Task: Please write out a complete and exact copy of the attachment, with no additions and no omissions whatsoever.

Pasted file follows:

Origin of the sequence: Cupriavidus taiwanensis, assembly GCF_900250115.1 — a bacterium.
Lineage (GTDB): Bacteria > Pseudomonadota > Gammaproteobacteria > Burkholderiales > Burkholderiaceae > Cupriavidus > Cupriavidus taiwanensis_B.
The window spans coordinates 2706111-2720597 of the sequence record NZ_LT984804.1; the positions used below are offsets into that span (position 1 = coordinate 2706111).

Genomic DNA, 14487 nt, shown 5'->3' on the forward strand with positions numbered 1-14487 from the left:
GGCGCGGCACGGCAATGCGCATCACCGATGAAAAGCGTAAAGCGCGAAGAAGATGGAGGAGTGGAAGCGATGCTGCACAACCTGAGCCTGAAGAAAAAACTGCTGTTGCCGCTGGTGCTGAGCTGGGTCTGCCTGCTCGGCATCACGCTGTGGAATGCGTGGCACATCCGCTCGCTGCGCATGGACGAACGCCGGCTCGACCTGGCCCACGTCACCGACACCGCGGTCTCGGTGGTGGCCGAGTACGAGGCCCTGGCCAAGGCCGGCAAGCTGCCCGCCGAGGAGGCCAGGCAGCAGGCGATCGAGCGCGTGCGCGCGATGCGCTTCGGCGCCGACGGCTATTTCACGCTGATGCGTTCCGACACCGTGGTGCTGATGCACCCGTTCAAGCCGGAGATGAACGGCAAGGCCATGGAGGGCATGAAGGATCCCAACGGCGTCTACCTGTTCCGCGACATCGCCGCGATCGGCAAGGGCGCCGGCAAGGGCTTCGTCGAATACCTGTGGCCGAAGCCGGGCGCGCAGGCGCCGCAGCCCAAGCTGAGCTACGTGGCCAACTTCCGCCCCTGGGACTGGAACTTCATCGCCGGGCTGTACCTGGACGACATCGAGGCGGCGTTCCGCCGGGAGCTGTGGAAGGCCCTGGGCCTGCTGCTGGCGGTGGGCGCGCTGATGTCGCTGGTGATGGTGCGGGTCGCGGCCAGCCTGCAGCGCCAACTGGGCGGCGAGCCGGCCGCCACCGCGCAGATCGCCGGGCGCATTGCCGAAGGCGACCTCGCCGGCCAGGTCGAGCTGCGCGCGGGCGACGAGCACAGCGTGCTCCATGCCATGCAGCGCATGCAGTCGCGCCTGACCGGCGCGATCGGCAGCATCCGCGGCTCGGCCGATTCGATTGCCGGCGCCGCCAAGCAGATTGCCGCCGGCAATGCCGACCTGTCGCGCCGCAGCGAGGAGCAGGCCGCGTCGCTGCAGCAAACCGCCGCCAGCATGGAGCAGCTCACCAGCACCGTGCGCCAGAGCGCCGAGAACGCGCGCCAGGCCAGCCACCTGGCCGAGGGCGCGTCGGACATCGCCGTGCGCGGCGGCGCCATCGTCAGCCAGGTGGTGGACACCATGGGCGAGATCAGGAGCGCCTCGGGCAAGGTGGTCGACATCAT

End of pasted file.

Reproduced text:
Origin of the sequence: Cupriavidus taiwanensis, assembly GCF_900250115.1 — a bacterium.
Lineage (GTDB): Bacteria > Pseudomonadota > Gammaproteobacteria > Burkholderiales > Burkholderiaceae > Cupriavidus > Cupriavidus taiwanensis_B.
The window spans coordinates 2706111-2720597 of the sequence record NZ_LT984804.1; the positions used below are offsets into that span (position 1 = coordinate 2706111).

Genomic DNA, 14487 nt, shown 5'->3' on the forward strand with positions numbered 1-14487 from the left:
GGCGCGGCACGGCAATGCGCATCACCGATGAAAAGCGTAAAGCGCGAAGAAGATGGAGGAGTGGAAGCGATGCTGCACAACCTGAGCCTGAAGAAAAAACTGCTGTTGCCGCTGGTGCTGAGCTGGGTCTGCCTGCTCGGCATCACGCTGTGGAATGCGTGGCACATCCGCTCGCTGCGCATGGACGAACGCCGGCTCGACCTGGCCCACGTCACCGACACCGCGGTCTCGGTGGTGGCCGAGTACGAGGCCCTGGCCAAGGCCGGCAAGCTGCCCGCCGAGGAGGCCAGGCAGCAGGCGATCGAGCGCGTGCGCGCGATGCGCTTCGGCGCCGACGGCTATTTCACGCTGATGCGTTCCGACACCGTGGTGCTGATGCACCCGTTCAAGCCGGAGATGAACGGCAAGGCCATGGAGGGCATGAAGGATCCCAACGGCGTCTACCTGTTCCGCGACATCGCCGCGATCGGCAAGGGCGCCGGCAAGGGCTTCGTCGAATACCTGTGGCCGAAGCCGGGCGCGCAGGCGCCGCAGCCCAAGCTGAGCTACGTGGCCAACTTCCGCCCCTGGGACTGGAACTTCATCGCCGGGCTGTACCTGGACGACATCGAGGCGGCGTTCCGCCGGGAGCTGTGGAAGGCCCTGGGCCTGCTGCTGGCGGTGGGCGCGCTGATGTCGCTGGTGATGGTGCGGGTCGCGGCCAGCCTGCAGCGCCAACTGGGCGGCGAGCCGGCCGCCACCGCGCAGATCGCCGGGCGCATTGCCGAAGGCGACCTCGCCGGCCAGGTCGAGCTGCGCGCGGGCGACGAGCACAGCGTGCTCCATGCCATGCAGCGCATGCAGTCGCGCCTGACCGGCGCGATCGGCAGCATCCGCGGCTCGGCCGATTCGATTGCCGGCGCCGCCAAGCAGATTGCCGCCGGCAATGCCGACCTGTCGCGCCGCAGCGAGGAGCAGGCCGCGTCGCTGCAGCAAACCGCCGCCAGCATGGAGCAGCTCACCAGCACCGTGCGCCAGAGCGCCGAGAACGCGCGCCAGGCCAGCCACCTGGCCGAGGGCGCGTCGGACATCGCCGTGCGCGGCGGCGCCATCGTCAGCCAGGTGGTGGACACCATGGGCGAGATCAGGAGCGCCTCGGGCAAGGTGGTCGACATCAT